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RE: is taxonomy really that simple?

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Posted by: ratsnakehaven at Mon Feb 6 13:07:02 2006  [ Report Abuse ] [ Email Message ] [ Show All Posts by ratsnakehaven ]  

>>i was thinking, how we group animals. u got ur genus then ur species then a subspecies. but is there any middle ground in there? like can there be a species with many different morphs and hybirds and different patterns, yet they are all simply the same species?

Those were some good responses already, but as a hobbyist and recreational herpetologist, I might have a little different view. I'll use the corn snake complex as my example, since I keep a few and have dabbled in this species for many years.

First, let me say that some folks see the corn snake group as being one, two, or even three different species. I look at the ratsnakes of this group as just one species, Pantherophis guttatus, with several different subspecies, but all closely related. Those thinking it's more than one species would be correct to use the term "hybrid" for crosses of their various species, but those thinking it's all one species would likely just call them "crosses", meaning they are like intergrades (only not natural).

In a more specific example, one of those crosses, a corn snake (amelanistic) x a Great Plains ratsnake, results in a morph called "creamsicle". Many consider this form to be a hybrid, and probably less of us consider it just a "cross" and a "morph". You can see how the terms hybrid, crosses, and morphs come into play.

Then, in answer, I can see how you think all these terms can be used within just one species. I believe they are all used within the "guttatus" species, but that the "hybrid" term is not valid in my scheme. There are also the color and pattern combinations that naturally vary amongst the subspecies. Some colors and patterns are unnatural, however, and are created by mixing genes and mutations, giving them a name, and continuing the line in the hobby. The term "morph" refers to a form that has one or more mutations at work, giving the snake a different color or pattern, etc.

i dont think we can group animals that easily. ill use s few examples. look at the eastern racer, with the subspeacies northern black racer and southern black racer. they are like the same thing. and look at an eastern milk snake and a pueblan milk snake. they are the smae species but look way different. so in other words a northern black racer is to a southern black racer as an eastern milk is to a pueblan milk. but there seems to be way closer of a connection to racer subspecies and milk snake sub species. so is separating and grouping animals really that simple and clear cut? like can there be a population thats 2/3rds one thing and 1/3rd another? or can u have a population evolve in such a way that it eventually becomes its own subspecies?

You're right, the racers are much more closely related, and much closer in their ranges, I might add. You could argue that no subspecies designation is needed here, but some folks have seen enough consistent variation to distinguish the two forms, but not enough to split the species. The whole idea of species and subspecies is pretty controversial, but I've always gone by the test for species that the forms have to be intergrading or are so closely related they can hardly be told apart. With the two black racers, they are obviously intergrading, and are the same species.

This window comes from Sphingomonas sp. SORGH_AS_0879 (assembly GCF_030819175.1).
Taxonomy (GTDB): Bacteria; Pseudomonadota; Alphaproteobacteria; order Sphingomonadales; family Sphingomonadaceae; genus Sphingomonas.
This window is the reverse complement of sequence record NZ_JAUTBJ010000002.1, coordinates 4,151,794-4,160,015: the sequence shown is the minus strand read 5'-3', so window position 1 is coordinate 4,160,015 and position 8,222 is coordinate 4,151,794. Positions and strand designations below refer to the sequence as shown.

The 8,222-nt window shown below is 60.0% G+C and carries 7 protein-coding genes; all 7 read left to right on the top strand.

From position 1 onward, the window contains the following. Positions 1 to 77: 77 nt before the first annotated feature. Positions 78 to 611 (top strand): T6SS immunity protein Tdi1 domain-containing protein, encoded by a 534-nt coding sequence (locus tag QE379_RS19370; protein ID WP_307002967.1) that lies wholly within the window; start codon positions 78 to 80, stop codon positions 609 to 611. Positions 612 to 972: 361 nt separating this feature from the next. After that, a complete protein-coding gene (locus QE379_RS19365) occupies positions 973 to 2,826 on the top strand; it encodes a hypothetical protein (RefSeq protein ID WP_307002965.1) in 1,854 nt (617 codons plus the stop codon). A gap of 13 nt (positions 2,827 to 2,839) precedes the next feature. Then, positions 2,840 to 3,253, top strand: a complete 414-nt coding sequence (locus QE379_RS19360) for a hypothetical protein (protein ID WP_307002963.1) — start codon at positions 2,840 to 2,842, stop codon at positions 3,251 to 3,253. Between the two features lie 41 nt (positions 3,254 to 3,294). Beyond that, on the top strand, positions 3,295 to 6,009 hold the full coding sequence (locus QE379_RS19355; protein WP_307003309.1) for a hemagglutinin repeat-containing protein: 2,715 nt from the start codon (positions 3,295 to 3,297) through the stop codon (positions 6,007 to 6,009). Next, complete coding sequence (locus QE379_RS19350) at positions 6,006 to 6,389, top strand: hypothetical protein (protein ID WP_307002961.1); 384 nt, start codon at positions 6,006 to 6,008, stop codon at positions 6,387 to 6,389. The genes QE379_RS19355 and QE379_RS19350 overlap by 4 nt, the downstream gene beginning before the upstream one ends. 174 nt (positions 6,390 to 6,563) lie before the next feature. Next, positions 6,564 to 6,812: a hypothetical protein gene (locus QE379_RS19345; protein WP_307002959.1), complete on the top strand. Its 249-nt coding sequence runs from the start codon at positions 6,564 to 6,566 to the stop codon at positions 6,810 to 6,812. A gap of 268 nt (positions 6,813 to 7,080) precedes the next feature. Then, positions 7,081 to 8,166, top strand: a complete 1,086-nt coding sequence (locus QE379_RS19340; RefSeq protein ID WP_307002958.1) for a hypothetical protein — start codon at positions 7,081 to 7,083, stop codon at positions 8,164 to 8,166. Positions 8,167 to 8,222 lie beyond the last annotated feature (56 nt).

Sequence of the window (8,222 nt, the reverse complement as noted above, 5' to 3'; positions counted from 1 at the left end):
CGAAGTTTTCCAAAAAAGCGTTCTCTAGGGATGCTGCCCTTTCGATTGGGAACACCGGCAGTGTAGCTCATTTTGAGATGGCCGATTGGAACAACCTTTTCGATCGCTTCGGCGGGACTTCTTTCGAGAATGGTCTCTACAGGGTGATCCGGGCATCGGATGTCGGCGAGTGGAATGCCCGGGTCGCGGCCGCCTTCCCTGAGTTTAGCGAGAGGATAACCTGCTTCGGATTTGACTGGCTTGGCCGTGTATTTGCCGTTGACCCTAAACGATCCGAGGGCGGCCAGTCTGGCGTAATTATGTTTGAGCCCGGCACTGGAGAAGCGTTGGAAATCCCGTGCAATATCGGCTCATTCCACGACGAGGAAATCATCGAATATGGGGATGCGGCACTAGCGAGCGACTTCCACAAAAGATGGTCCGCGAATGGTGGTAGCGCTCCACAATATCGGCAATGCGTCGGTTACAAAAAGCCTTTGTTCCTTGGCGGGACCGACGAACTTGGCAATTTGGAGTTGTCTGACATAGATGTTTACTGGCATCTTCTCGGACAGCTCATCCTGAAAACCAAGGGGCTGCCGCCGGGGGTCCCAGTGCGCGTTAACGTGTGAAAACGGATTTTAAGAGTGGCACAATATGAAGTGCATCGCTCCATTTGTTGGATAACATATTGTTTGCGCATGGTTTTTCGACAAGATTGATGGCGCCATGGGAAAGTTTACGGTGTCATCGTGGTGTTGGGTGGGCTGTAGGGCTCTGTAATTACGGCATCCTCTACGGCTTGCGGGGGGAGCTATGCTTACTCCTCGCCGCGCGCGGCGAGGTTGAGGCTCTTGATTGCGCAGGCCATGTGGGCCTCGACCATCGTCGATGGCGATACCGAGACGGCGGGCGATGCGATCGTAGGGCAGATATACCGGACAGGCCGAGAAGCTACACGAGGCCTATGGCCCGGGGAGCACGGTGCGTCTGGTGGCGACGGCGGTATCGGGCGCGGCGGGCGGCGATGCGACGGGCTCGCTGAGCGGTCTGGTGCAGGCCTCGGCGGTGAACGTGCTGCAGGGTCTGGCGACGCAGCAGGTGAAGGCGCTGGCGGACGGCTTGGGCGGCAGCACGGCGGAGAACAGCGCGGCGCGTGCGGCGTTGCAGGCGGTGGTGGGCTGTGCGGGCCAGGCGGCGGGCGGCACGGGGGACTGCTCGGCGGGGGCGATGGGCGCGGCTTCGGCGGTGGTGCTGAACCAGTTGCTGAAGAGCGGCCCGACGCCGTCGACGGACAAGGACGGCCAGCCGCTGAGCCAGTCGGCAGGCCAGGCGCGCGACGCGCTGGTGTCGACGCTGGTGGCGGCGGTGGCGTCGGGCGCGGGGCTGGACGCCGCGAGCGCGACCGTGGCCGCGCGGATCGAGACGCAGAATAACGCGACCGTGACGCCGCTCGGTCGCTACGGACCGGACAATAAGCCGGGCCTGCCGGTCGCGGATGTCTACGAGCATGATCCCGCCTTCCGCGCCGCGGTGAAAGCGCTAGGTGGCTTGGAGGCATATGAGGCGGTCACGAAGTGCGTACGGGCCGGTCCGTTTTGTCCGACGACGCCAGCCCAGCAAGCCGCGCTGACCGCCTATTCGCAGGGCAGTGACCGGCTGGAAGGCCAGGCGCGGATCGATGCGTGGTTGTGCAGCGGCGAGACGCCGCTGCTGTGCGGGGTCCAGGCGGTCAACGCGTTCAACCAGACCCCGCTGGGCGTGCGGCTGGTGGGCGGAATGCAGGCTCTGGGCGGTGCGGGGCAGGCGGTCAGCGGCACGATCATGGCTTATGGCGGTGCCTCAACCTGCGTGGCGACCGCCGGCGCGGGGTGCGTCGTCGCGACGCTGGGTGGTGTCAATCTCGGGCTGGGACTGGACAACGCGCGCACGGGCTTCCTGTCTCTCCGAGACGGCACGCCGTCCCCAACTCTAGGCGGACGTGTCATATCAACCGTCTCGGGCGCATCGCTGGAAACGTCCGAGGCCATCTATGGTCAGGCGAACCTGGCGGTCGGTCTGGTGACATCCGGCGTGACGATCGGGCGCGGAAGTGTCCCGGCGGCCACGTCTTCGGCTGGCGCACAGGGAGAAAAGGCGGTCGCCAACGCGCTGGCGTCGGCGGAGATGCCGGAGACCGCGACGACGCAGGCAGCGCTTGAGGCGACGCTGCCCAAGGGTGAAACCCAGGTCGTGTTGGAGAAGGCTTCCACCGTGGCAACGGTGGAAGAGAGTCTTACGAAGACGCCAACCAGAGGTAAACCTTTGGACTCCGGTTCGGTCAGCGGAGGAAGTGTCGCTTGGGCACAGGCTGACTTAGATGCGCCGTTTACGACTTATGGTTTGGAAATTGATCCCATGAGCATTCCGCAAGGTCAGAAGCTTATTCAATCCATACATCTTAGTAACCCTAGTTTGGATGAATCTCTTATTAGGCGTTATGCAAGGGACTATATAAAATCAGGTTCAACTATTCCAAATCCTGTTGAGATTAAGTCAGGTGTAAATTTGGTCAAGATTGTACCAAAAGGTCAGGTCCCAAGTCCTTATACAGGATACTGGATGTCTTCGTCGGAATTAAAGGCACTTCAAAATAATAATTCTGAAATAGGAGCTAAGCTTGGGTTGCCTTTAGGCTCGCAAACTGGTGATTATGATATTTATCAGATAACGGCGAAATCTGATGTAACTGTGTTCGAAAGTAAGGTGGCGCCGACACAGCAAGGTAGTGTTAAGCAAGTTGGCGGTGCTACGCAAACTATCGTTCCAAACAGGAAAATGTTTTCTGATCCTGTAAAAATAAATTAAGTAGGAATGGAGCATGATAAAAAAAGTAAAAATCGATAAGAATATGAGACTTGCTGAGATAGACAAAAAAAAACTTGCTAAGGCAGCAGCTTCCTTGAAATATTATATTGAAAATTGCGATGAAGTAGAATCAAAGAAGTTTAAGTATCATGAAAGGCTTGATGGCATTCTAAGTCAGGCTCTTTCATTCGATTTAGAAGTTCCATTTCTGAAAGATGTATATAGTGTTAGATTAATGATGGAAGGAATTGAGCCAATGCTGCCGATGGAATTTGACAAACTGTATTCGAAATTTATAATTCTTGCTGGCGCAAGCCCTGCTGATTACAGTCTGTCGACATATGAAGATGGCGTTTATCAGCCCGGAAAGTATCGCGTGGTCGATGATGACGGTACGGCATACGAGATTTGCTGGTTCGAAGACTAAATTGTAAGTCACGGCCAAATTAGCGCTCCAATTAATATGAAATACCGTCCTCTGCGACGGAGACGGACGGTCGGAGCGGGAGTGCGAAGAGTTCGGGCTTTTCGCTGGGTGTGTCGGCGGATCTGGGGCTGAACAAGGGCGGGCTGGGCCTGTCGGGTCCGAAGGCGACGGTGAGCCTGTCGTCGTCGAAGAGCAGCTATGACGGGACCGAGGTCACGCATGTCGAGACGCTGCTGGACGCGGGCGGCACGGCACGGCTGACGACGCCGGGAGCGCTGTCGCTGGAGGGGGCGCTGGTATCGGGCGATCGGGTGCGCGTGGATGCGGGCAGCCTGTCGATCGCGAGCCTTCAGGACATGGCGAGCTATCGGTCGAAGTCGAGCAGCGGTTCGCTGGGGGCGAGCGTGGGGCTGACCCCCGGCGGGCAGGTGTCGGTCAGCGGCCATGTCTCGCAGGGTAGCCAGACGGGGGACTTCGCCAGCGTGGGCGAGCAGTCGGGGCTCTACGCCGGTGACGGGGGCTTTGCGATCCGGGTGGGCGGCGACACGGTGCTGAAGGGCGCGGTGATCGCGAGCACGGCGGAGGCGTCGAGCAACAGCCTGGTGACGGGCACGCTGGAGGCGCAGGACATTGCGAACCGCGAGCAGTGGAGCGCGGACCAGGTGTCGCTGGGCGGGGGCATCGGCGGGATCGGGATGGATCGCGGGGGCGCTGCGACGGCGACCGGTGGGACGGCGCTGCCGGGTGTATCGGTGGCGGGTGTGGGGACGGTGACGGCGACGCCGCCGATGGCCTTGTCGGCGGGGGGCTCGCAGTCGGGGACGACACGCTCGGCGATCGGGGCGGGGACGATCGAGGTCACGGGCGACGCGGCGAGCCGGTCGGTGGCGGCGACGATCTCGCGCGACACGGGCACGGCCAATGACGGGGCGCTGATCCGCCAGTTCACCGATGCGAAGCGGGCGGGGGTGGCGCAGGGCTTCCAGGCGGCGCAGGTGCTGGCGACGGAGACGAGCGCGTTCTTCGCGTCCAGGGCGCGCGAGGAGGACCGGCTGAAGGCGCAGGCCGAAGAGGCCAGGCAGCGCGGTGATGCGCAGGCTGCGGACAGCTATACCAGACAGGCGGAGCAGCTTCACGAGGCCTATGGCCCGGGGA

With the milksnakes it's not so clear. Milksnakes, Lampropeltis triangulum, have one of the largest ranges of any snake species in the world. Obviously they are going to have a lot of variation. In my opinion, the only reason the species hasn't been split into separate species is because each subspecies intergrades with at least one other subspecies, meaning there is an exchange of genes. The two ssps. you mentioned, Eastern milk and Pueblan milk, are widely separated, with many different ssps. inbetween, so they don't exchange many common genes, but they're still connected. If they weren't connected, they would probably be considered separate species, at least by the taxonomists I know.

Then you have situations like the Eastern milk coming into contact with the scarlet king, L. triangulum elapsoides, and not intergrading. These situations make us take hard looks at our definitions of what a species is. Because the scarlet king intergrades with other subspecies it comes into contact with it's still considered a milksnake by most.

Obviously you can have populations that evolve to become a separate subspecies, as you can have a subspecies eventually evolve into a separate species, as I think the scarlet king is in the process of doing.

Hope this helps...TC


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<< Previous Message:  is taxonomy really that simple? - rhyion, Sat Jan 14 13:14:53 2006